Coral Pink Sand Dunes State Park

[Pipe Springs] [Grand Canyon Natl. Park] [Kanab] [Gunsmoke Movie Set] [Paria] [Page] [Coral Pink] [Montezuma] [Grand Cny – Kanab Area Homepage] [Map – Wide] [Map – West]
“Expect to see a very beautiful, natural, unique scenic area that allows off-highway vehicle use. If you come in the middle of the week, or the off-season, motorized use will be dimished greatly. If you come on a busy holiday weekend you are going to hear and see a lot more motorized users. If you come in the off-season or the middle of the week, there might not be any of them in the whole campground.”

The Main Dune

The Main dunes at Coral Pink must be two to three stories high. It makes a great place for kids to play and adults to enjoy some great scenery.

Dune Buggys at the Dunes

The park is open to off highway vehicles. Here the park ranger uses his sand rail to patrol the back areas of the park.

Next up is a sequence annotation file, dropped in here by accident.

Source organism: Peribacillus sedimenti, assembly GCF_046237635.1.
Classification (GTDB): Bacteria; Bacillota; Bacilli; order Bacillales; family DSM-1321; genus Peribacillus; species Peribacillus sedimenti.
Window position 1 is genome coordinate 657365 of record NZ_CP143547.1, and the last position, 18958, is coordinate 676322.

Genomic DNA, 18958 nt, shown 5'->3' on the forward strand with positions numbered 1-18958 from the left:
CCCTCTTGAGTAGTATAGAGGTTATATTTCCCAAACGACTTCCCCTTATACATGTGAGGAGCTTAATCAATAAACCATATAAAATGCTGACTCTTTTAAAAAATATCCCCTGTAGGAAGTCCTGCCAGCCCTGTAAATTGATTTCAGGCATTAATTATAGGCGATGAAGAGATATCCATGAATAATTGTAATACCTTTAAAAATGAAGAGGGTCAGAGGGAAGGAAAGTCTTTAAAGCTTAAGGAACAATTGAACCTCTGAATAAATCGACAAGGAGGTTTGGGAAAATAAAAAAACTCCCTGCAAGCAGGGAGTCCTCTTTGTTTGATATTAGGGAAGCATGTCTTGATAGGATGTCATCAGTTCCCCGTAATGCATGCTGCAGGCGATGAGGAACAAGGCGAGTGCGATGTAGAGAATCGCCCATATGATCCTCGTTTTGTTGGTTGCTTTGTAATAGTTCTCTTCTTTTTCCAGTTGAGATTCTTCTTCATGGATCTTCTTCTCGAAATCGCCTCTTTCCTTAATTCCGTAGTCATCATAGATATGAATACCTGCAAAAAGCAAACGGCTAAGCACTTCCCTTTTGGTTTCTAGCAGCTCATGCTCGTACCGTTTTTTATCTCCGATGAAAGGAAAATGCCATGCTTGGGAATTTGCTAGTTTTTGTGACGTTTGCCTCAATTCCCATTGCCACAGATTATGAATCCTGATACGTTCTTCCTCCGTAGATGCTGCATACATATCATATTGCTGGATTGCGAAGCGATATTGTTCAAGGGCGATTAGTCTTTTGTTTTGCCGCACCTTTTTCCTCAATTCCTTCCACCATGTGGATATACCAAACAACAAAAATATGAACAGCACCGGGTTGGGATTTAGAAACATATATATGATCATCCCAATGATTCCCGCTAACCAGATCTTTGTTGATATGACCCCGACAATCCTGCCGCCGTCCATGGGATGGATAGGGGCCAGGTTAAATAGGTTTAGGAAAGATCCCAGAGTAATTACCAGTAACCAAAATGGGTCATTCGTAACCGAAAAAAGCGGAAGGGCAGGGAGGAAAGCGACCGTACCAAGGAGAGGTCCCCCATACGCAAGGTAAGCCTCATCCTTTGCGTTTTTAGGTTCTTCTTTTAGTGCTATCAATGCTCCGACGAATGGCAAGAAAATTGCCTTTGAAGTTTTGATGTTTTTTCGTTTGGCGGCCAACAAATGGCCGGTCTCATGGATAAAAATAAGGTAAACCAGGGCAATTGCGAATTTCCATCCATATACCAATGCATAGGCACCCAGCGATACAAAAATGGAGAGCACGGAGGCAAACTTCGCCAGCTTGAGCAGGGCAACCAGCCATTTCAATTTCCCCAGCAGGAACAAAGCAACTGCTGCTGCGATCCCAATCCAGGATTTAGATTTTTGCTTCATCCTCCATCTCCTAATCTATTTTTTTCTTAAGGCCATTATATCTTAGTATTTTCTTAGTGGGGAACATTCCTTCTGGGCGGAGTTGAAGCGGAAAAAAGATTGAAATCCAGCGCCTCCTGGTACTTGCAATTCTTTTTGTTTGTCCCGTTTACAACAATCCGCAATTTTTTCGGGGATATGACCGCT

Coral Pink Sand Dunes State ParkFor solving the problems of motorized versus non-motorized recreation users, Tim Smith, head ranger at the Coral Pink Sand Dunes State Park is just the man.Established as a state park in 1963, most of its 3,000 acres consists of the most wonderful coral pink colored sand dunes. Historically, the use of the park has been off-road vehicles. But according to Tim, the use is changing to the point that now over 80 percent of the people visiting the park come for the scenery. I arrived at the Park on a Saturday afternoon. Tim Smith had a beautiful campsite waiting for us. The first thing I noticed was how nice the sites were. The restrooms, our second stop, were clean and equipped with three shower stalls. Off to the sand dunes we went. The children’s eyes lit up as they came to the top of a small ridge and could see for the first time the size and expanse of the dunes. Three hours went by as if it had been minutes while we jumped, dived, plunged and rolled over , through, around and inside the sand dunes. The availability of the shower took on new signficance as it came time to figure out how to get all of the sand out. We had sand in our hair, our mouths and grit in every article of clothing we had on. It was great. Tim Smith found me on our way back to the campsite and offered me a ride on his sand rail (dune buggy.) For the next hour I was trasformed into a motorized user. Inside the helmet and strapped into the seat, I began experiencing a solitude that was different from what I was used to. It was enjoyable getting to sections of the sand dunes where there were no track marks and other riders. Tim pointed out the landmarks in the distance and explained about the Park. I did not open my mouth to ask questions because every time I did it seemed to fill with gritty sand coming from the right front tire that had targeted my face. At the crest of a sand dune overlooking the park we came to a halt. “Before the creation of the park, mainly off-road vehicles were using the area,” began Tim. “We like to feel that we have cut down on the problems and conflicts between motorized and non-motorized users. Before the park was established there were no regulations-camping anywhere, riding anywhere, no one enforcing any kind of off highway vehicle laws. We’ve helped the situation between the two groups by establishing some laws. The major portion of the park is pristine, and we’re just trying our best to keep people off the vegetation so that it looks as pristine as possible.” Tim explained that the rules of the park do not allow any off highway vehicles to be operating after the hours of 10pm or before nine in the morning. No joy riding through the campground is permitted. I told him of our experience where the children had been frightened by motorized users coming too close. Tim said that the rules require motorized users to remain a minimum of 100 feet away from non-motorized users. There is also a fenced off three acre area where riders are not allowed. The problem is that the big sand dunes are outside this area and opened to both groups. As far as future plans, Tim said:”We want to start looking at offering more day use; more things to attract casual nonmotorized visitors and more average tourists. Once again, that’s 80 percent of the visitation. Non-motorized people come here to see the scenery and a lot of foreigners. We’re looking at interpretive programs, nature walks, evening programs and a larger trails system.” Tim made the following comments to non-motorized users. “Expect to see a very beautiful, natural, unique scenic area that allows off-highway vehicle use. If you come in the middle of the week, or the off-season, motorized use will be dimished greatly. If you come on a busy holiday weekend you are going to hear and see a lot more motorized users. If you come in the off-season or the middle of the week, there might not be any of them in the whole campground.” After dinner the family sat and enjoyed the cool of the evening. My wife and I took a nice walk out to the sand dunes with just the light from the stars to see the outline of the dunes. The sand dunes were so pretty and unusual. It was the end of another perfect day of adventure in southern Utah. 
 

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